167 BC

From Wikipedia, the free encyclopedia
Jump to: navigation, search
Millennium: 1st millennium BC
Centuries: 3rd century BC2nd century BC1st century BC
Decades: 190s BC  180s BC  170s BC  – 160s BC –  150s BC  140s BC  130s BC
Years: 170 BC 169 BC 168 BC167 BC166 BC 165 BC 164 BC
167 BC in other calendars
Gregorian calendar 167 BC
Ab urbe condita 587
Armenian calendar N/A
Assyrian calendar 4584
Bahá'í calendar −2010 – −2009
Bengali calendar −759
Berber calendar 784
English Regnal year N/A
Buddhist calendar 378
Burmese calendar −804
Byzantine calendar 5342–5343
Chinese calendar 癸酉(Water Rooster)
2530 or 2470
    — to —
甲戌年 (Wood Dog)
2531 or 2471
Coptic calendar −450 – −449
Discordian calendar 1000
Ethiopian calendar −174 – −173
Hebrew calendar 3594–3595
Hindu calendars
 - Vikram Samvat −110 – −109
 - Shaka Samvat N/A
 - Kali Yuga 2935–2936
Holocene calendar 9834
Igbo calendar −1166 – −1165
Iranian calendar 788 BP – 787 BP
Islamic calendar 812 BH – 811 BH
Japanese calendar N/A
Juche calendar N/A
Julian calendar N/A
Korean calendar 2167
Minguo calendar 2078 before ROC
民前2078年
Thai solar calendar 377

Year 167 BC was a year of the pre-Julian Roman calendar. At the time it was known as the Year of the Consulship of Paetus and Pennus (or, less frequently, year 587 Ab urbe condita). The denomination 167 BC for this year has been used since the early medieval period, when the Anno Domini calendar era became the prevalent method in Europe for naming years.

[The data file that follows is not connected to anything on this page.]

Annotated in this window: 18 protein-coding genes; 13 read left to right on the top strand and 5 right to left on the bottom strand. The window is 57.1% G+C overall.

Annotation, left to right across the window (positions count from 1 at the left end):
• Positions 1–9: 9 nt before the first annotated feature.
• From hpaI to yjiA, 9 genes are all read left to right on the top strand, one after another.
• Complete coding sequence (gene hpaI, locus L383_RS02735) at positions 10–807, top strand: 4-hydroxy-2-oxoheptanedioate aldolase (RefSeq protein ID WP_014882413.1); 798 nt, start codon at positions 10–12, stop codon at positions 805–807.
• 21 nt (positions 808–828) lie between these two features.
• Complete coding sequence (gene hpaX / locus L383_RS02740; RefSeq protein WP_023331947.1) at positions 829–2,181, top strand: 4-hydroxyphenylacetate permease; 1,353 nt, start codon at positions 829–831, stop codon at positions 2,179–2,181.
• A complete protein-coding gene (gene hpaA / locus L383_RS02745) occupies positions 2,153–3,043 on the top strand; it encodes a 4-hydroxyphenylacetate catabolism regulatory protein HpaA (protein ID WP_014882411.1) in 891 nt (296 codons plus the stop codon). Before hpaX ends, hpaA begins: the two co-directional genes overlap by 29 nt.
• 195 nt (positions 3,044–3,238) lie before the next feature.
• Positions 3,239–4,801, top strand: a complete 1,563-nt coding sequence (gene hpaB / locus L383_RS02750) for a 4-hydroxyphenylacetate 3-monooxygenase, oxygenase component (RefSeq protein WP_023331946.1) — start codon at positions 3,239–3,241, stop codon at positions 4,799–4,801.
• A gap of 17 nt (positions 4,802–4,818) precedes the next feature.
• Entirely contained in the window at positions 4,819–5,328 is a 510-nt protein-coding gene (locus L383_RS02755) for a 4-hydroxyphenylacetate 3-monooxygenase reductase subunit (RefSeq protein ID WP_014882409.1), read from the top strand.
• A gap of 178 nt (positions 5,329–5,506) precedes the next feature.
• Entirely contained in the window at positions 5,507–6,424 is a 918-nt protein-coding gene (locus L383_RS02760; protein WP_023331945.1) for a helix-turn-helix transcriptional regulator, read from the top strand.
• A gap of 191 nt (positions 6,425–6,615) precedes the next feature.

Events[edit]

By place[edit]

Seleucid Empire[edit]

  • King Antiochus IV Epiphanes, believing Judea to be in revolt, returns to there after the failure of his Egyptian campaign.
  • The Jewish priest Mattathias of Modi'in defies the king Antiochus IV's decrees aimed at hellenizing the Jews and specifically defies the order that Jews should sacrifice to Zeus. Mattathias slays a Syrian official and escapes into the Judean hills with his five sons and begins a revolt against Seleucid control of Judea.

Greece[edit]

  • Private documents collected by the Romans when they capture Perseus of Macedon incriminate political leaders of the Achaean League. Many influential Greeks are deported to Rome.
  • On his way back to Rome, the Roman general Lucius Aemilius Paulus is ordered by the Roman Senate to inflict a brutal revenge on Epirus for being an ally of Macedonia. Seventy towns in Epirus are destroyed and at least 100,000 citizens are sold into slavery. These actions take place despite the fact that Epirus has not aided Perseus in his war with Rome.

Roman Republic[edit]

  • Lucius Aemilius Paulus returns to Italy with the King of Macedonia, Perseus, as his prisoner for his triumphal procession in Rome, where the Macedonians captured are sold into slavery. The huge amount of booty brought home after the battle enriches Rome allowing the Government to relieve her citizens of direct taxation. As a gesture of acknowledgment for his achievements in Macedonia, the senate awards Lucius Aemilius Paulus the surname Macedonicus.

Parthia[edit]

  • The Parthians capture the key central Asian city of Herat. This victory effectively chokes off the movement of trade along the Silk Road to China and means that the Hellenic kingdom of Bactria is doomed.


Births[edit]

Deaths[edit]

References[edit]